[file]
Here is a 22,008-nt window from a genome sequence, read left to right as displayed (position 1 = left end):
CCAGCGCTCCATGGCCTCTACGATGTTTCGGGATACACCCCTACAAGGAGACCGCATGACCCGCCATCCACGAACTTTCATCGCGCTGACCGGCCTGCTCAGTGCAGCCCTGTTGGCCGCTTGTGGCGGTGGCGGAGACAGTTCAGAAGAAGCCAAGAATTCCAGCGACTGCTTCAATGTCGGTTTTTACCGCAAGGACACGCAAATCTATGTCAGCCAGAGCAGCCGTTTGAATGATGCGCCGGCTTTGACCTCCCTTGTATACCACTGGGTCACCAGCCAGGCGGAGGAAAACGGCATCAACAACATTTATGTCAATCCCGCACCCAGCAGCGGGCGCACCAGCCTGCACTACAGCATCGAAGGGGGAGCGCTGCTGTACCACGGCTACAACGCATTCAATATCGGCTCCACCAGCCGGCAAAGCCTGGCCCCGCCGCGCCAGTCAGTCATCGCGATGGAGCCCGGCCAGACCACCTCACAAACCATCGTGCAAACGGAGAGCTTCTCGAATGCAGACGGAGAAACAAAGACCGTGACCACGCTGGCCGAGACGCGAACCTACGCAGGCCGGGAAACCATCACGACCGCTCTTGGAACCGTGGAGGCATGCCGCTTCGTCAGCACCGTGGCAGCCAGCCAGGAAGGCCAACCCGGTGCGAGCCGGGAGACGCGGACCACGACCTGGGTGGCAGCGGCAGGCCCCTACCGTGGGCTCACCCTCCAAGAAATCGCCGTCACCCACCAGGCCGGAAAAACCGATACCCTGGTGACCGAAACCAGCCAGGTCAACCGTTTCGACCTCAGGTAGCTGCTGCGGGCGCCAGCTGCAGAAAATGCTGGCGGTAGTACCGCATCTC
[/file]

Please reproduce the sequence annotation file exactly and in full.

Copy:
Here is a 22,008-nt window from a genome sequence, read left to right as displayed (position 1 = left end):
CCAGCGCTCCATGGCCTCTACGATGTTTCGGGATACACCCCTACAAGGAGACCGCATGACCCGCCATCCACGAACTTTCATCGCGCTGACCGGCCTGCTCAGTGCAGCCCTGTTGGCCGCTTGTGGCGGTGGCGGAGACAGTTCAGAAGAAGCCAAGAATTCCAGCGACTGCTTCAATGTCGGTTTTTACCGCAAGGACACGCAAATCTATGTCAGCCAGAGCAGCCGTTTGAATGATGCGCCGGCTTTGACCTCCCTTGTATACCACTGGGTCACCAGCCAGGCGGAGGAAAACGGCATCAACAACATTTATGTCAATCCCGCACCCAGCAGCGGGCGCACCAGCCTGCACTACAGCATCGAAGGGGGAGCGCTGCTGTACCACGGCTACAACGCATTCAATATCGGCTCCACCAGCCGGCAAAGCCTGGCCCCGCCGCGCCAGTCAGTCATCGCGATGGAGCCCGGCCAGACCACCTCACAAACCATCGTGCAAACGGAGAGCTTCTCGAATGCAGACGGAGAAACAAAGACCGTGACCACGCTGGCCGAGACGCGAACCTACGCAGGCCGGGAAACCATCACGACCGCTCTTGGAACCGTGGAGGCATGCCGCTTCGTCAGCACCGTGGCAGCCAGCCAGGAAGGCCAACCCGGTGCGAGCCGGGAGACGCGGACCACGACCTGGGTGGCAGCGGCAGGCCCCTACCGTGGGCTCACCCTCCAAGAAATCGCCGTCACCCACCAGGCCGGAAAAACCGATACCCTGGTGACCGAAACCAGCCAGGTCAACCGTTTCGACCTCAGGTAGCTGCTGCGGGCGCCAGCTGCAGAAAATGCTGGCGGTAGTACCGCATCTC